I spend many days agonizing over the fact that my kids don’t seem to be listening to me.
I utter the same-old phrases all of the time:
“Every light in the house is on!”
“Please, everyone, flush the toilet when you’re done!”
“If I have to say not to pick your baby sister up again, I’m going to freak out!”
On these days, I feel like a recorder on an endless loop of demands starting with, “I told you…”
When I am lucky enough to see a break-through, I try to take it in. Over the weekend, a hand-written list hung on the refrigerator proved to me that even if my kids aren’t acting like it, they are learning from us.
I didn’t think much of my 8 year-old son, Lynden, securing the tattered notebook paper to the fridge door. My son is a classic teacher’s pet type so I figured he was admiring his student of the quarter award or auditing the free pizza vouchers he earned throughout the school year for reading.
It was not until he announced that, he was “going outside to do a triathlon” that I thought to take a look at the paper he hung up.
The note was a detailed list of daily activities – starting with waking up and listing some sort of athletic training in thirty minute increments until 3 p.m. (at which time he penned: “I’m done”).
As I watched his triathlon taking place on the cul-de-sac in the front of the house, the note struck me as more than cute, kid-art.
Lynden was actually committed to the schedule – at least to the idea that daily physical activity was a must. Not only that, but his little sister joined him in the blinding sun and the oppressive Florida heat.
When Lynden cut through the living room to head toward the pool in back, my Good-Bad Dad mind was consumed by the realization that he was modeling the training my wife does each day (at least in part – no “Winter Wipe-Out” or “Fight Yosef” in her routine).
As impressed as I was with the mini-triathlon transition taking place in my house, in typical GBD fashion, I began to think about the other lessons my kids were taking in – specifically, those less commendable being learned from me.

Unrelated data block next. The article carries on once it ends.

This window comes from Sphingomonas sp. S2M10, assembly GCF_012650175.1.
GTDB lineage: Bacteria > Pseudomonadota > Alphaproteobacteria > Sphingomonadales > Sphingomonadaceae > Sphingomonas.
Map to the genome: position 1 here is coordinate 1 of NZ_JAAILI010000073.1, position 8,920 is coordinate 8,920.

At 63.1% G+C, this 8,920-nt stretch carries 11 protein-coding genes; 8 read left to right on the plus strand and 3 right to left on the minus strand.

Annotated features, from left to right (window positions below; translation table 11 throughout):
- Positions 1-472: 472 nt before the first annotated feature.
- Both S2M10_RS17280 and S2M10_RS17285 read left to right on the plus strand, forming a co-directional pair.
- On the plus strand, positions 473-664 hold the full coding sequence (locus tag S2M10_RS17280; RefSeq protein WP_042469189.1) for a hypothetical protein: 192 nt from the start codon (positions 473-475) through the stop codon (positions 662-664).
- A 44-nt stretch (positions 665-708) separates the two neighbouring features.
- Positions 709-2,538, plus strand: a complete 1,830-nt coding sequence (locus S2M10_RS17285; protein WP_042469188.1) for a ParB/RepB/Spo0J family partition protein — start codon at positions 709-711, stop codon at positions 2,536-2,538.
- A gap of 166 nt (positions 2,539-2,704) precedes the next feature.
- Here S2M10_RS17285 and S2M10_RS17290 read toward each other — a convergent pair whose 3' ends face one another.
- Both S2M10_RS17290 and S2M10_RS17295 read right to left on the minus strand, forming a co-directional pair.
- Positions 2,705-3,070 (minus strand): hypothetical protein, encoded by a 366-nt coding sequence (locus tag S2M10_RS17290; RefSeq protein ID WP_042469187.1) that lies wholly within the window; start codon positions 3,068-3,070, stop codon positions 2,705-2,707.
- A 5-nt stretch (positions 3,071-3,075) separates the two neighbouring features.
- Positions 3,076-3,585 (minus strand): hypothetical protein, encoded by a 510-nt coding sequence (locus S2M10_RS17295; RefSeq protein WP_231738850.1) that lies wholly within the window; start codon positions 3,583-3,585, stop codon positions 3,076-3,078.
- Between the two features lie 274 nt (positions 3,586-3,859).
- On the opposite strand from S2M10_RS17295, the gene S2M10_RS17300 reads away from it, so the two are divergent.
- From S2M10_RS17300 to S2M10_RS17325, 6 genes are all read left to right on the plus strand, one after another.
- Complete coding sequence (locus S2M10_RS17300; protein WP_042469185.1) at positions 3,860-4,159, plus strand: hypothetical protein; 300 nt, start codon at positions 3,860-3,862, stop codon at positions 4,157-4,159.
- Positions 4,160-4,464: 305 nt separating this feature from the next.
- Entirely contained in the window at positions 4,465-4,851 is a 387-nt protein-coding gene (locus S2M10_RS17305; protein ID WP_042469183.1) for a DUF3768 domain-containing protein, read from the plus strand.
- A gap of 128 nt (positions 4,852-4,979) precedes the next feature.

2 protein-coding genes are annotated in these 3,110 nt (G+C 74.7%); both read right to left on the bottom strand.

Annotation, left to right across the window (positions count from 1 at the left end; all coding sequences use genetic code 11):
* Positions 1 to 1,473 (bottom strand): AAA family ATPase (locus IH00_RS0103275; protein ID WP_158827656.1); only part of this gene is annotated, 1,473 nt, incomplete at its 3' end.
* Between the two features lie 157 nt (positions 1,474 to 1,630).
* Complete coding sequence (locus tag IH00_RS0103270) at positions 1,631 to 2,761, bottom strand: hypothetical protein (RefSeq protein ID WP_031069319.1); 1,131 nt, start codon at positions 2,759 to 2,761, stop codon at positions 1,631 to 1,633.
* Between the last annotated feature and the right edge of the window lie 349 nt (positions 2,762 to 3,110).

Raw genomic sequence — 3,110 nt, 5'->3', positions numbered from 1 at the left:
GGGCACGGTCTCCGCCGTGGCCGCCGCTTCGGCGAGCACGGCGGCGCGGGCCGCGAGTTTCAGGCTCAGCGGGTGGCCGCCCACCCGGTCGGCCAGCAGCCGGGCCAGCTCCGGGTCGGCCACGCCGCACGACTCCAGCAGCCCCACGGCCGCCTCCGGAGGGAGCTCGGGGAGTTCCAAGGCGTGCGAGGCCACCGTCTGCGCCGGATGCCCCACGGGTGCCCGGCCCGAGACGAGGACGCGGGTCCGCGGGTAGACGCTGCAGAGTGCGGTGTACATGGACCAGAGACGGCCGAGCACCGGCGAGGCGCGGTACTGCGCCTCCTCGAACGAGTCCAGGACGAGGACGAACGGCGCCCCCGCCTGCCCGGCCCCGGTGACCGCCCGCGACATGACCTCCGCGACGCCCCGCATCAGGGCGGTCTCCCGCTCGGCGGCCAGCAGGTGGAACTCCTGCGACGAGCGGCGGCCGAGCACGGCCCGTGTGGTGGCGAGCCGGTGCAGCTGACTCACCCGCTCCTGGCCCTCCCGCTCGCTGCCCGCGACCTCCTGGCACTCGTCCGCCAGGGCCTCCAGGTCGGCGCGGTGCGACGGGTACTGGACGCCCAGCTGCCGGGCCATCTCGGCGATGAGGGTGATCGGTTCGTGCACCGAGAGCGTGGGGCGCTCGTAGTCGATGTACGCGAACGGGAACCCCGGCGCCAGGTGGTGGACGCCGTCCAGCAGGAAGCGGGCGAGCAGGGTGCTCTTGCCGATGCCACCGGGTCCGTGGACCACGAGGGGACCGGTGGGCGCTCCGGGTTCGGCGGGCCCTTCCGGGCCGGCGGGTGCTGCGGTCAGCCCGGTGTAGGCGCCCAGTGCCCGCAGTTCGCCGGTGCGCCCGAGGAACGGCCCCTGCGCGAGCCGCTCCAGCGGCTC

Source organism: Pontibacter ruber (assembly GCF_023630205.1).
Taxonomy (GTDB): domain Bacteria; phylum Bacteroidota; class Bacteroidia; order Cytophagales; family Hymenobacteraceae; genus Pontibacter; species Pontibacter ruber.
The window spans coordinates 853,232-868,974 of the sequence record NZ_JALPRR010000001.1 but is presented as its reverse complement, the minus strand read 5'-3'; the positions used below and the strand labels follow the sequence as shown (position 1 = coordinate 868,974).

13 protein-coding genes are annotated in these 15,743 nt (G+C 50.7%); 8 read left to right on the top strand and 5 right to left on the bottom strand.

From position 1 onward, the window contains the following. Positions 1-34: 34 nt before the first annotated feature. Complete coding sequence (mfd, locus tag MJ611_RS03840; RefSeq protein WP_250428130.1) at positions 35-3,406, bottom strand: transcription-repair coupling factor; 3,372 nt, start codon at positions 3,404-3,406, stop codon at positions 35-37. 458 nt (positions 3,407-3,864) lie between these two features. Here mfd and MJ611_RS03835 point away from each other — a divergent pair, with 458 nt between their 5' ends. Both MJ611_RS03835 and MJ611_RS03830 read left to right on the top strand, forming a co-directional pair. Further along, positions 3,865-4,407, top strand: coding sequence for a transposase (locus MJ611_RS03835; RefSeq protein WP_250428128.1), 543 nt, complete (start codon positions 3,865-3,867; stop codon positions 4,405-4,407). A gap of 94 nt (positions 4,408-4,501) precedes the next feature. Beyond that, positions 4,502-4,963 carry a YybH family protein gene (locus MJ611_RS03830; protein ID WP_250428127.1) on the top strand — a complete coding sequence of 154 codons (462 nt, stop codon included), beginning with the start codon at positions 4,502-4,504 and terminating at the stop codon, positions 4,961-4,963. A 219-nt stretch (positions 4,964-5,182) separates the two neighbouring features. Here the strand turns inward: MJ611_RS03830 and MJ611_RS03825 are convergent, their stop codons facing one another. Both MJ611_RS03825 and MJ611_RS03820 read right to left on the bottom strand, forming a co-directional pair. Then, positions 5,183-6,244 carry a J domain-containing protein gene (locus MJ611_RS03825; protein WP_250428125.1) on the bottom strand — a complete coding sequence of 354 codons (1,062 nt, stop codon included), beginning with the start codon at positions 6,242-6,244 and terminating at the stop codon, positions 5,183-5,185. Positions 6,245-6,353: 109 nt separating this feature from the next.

If I was more aware of my kids modeling my behavior, I could certainly make better choices in front of them.
Sure, I’m a good example most of the time, but could think of several circumstances where I could be better:
-I would try to be nicer to the family dog when he yips to go outside (usually at the same time my infant daughter blows out of a diaper).
-I should be slower to raise my voice when my 3 year-old doesn’t quite make it to the potty in time and yells, “I’m sorry, Dad!”
-I could stand to permanently eliminate the phrase, “please don’t tell your Mom” from my vocabulary.
-When my wife leaves town and our normal menu gives way to hot-dogs and ice cream, I should feel uncomfortable that I’ve fed my children such junk.
I’m realizing that I’m watching more than imitation – by seeing what they are learning from me, I’m more accountable and self-aware. That fact can be helpful –whether that be calling me out when my cooking skills too often give way to Chinese takeout or as I reach for my beloved Diet Coke after I’ve pronounced (again) that I’m done drinking soda.
My kids can help me practice what I preach.
So, as Lynden swam laps in the pool, I basked in the glow of admiring his imitation of my wife’s workout regimen.
The recollection of that pride I felt should help soften the blow when Lynden concludes the next midday triathlon by, again, telling me: “Dad, that was hard – now I know why Mom is so much stronger than you.”